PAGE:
MORE WORK NEEDED ON THIS PAGE
Tables which provide the Equation of Time (e.g. on the Web) and pertain to be 'accurate', should always quote to which time zone they apply. Such tables usually give the EoT values for noon. But noon in Seattle is hours different from noon in Bombay. When the Equation of Time is changing rapidly - some 30 secs/day around Christmas - tables created for one time zone will be incorrect by 15 seconds on the other side of the world.
THE LEAP YEAR CYCLE
The tropical year is about 365¼ days and our calendrical cycle usually runs on a 1461 day cycle (3 x 365 + 366). Thus the 12:00 noon EoT one year will be the 18:00 pm EoT the next.
LONG TERM TRENDS
There are many reasons why the Equation of Time varies between one year and the next. The value of the Equation of Time is dominated by two variables - the Eccentricity & Obliquity of the Earth's orbit - (see section 'The Components of the Equation of Time'). Over the very long term, the movement of perihelion around the ecliptic becomes important. Since we count our days from Jan 1st. we need to see ...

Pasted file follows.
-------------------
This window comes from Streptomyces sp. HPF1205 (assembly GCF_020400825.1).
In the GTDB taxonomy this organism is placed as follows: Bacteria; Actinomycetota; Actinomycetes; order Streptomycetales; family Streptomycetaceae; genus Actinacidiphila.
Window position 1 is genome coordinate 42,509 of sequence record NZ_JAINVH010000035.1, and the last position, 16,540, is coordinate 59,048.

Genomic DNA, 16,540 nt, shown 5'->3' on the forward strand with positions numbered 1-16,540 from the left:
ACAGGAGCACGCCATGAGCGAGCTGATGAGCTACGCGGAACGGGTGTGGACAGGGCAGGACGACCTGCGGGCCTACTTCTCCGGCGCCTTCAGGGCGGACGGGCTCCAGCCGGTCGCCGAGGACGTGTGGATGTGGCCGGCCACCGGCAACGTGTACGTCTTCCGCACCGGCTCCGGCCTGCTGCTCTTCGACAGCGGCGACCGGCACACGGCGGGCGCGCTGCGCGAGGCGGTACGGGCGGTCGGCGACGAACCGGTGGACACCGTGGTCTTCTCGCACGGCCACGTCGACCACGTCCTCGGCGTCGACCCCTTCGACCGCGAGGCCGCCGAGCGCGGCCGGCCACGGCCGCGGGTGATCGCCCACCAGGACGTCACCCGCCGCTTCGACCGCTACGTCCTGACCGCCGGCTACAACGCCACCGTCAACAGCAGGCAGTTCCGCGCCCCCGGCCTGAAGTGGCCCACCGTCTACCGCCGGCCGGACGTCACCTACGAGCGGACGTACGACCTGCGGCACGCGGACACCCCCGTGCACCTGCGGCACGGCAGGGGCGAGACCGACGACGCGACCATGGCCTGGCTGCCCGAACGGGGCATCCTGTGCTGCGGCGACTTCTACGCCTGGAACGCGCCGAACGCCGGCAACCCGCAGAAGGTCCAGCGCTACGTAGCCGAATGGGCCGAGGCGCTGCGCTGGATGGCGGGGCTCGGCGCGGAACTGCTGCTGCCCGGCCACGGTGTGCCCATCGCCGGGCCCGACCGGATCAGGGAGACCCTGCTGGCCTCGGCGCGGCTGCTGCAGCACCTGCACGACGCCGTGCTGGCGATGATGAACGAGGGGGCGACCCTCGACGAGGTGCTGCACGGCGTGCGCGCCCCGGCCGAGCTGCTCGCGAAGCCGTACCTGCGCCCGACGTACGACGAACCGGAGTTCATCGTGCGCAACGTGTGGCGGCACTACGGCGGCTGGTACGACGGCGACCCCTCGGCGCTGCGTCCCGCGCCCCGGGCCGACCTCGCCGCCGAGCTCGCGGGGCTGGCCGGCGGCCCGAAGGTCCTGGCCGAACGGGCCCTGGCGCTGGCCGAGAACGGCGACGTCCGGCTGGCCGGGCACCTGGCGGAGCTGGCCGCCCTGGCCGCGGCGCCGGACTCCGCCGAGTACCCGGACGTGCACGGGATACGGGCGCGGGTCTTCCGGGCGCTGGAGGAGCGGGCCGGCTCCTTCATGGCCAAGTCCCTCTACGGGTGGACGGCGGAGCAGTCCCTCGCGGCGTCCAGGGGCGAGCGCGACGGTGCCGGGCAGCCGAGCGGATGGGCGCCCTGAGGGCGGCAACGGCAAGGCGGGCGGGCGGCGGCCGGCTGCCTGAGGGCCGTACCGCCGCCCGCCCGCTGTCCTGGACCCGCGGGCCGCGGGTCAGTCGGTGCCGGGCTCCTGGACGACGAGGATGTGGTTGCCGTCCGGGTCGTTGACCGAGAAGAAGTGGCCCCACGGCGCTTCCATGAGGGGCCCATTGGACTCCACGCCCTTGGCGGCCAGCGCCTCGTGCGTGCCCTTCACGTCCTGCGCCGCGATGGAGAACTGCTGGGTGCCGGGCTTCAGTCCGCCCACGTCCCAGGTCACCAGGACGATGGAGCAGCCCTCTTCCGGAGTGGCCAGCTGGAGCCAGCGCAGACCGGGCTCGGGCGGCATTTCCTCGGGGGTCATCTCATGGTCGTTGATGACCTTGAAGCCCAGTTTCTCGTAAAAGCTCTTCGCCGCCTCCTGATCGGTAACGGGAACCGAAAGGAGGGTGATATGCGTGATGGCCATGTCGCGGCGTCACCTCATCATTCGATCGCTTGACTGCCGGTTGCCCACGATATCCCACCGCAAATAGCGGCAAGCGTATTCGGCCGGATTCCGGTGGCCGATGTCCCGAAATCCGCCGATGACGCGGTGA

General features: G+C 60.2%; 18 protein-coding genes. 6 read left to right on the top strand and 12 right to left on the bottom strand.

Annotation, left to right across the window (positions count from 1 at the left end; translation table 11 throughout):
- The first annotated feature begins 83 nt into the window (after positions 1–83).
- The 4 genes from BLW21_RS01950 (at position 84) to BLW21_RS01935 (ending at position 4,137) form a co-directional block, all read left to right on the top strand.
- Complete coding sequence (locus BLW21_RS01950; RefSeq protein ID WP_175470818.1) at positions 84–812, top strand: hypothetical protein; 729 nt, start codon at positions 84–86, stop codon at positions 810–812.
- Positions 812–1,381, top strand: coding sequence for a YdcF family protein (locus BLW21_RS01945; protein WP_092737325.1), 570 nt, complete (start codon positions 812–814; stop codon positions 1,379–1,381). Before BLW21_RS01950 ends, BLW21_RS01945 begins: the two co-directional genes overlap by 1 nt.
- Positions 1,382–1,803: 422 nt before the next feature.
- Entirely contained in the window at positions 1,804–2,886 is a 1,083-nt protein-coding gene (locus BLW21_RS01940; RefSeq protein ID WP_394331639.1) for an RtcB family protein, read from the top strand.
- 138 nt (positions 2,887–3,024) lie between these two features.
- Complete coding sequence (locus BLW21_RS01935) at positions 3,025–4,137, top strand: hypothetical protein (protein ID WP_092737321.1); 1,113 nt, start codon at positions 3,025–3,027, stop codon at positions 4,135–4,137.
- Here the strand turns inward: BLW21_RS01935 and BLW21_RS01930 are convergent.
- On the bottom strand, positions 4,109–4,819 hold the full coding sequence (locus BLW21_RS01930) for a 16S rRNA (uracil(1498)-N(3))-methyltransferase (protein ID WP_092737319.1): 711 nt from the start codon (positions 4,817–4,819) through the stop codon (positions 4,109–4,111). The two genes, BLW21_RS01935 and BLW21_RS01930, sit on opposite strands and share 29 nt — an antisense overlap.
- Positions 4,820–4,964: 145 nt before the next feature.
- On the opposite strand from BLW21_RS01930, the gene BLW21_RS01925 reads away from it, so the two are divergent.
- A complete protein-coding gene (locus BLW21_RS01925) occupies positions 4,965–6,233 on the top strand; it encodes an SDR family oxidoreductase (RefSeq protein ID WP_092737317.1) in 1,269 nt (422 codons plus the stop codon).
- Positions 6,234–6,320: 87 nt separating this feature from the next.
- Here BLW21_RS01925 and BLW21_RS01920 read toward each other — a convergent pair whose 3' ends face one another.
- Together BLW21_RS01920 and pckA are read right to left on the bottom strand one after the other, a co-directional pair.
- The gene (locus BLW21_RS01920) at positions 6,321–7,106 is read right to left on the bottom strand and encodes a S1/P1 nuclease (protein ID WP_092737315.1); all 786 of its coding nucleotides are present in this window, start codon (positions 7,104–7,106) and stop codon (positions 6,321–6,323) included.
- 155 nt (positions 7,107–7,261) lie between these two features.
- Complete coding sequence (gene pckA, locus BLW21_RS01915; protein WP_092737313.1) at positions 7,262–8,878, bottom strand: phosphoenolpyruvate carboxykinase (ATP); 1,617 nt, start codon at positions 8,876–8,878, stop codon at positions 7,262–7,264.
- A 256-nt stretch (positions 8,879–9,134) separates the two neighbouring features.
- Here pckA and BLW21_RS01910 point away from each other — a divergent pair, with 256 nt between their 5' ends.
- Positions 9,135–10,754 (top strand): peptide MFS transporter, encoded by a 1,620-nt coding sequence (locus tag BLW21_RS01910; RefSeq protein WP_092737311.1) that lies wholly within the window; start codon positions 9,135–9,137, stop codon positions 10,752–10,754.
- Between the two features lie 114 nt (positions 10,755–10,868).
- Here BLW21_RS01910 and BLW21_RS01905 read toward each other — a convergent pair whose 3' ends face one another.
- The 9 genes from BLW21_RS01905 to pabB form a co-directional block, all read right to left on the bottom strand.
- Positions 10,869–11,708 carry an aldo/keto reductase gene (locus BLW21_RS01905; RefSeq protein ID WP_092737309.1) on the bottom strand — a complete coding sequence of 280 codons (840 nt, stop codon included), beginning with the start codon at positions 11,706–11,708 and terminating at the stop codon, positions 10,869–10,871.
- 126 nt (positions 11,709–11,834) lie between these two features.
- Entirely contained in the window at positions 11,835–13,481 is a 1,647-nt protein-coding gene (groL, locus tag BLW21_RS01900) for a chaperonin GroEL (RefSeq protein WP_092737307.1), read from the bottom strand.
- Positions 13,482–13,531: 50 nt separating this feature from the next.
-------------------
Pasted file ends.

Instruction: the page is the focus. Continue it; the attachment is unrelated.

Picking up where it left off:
(a) how our calendrical system interferes with the time from Jan 1st → Vernal equinox & Jan 1st → Perihelion.
(b) the actual values of Eccentricity & Obliquity over time
Thus, as shown below, although the time between Jan 1st and the Mean Value of the
VARIATION OVER VERY LONG PERIODS
Since the shape of the Analemma is continuously varying, it is possible to find years in which the analemma is symmetrical. This is approximately when perihelion coincides with the solstices. Jan Meeus in his book "Astronomical Algorithms" found the year when this last took place to be 1246 CE. Another view of symmetry may be found by taking the sum of the maxima and minima of the EoT and find when this sum is minimum. The above graph suggests that the 1244 CE might claim that title! (Graphs by the author)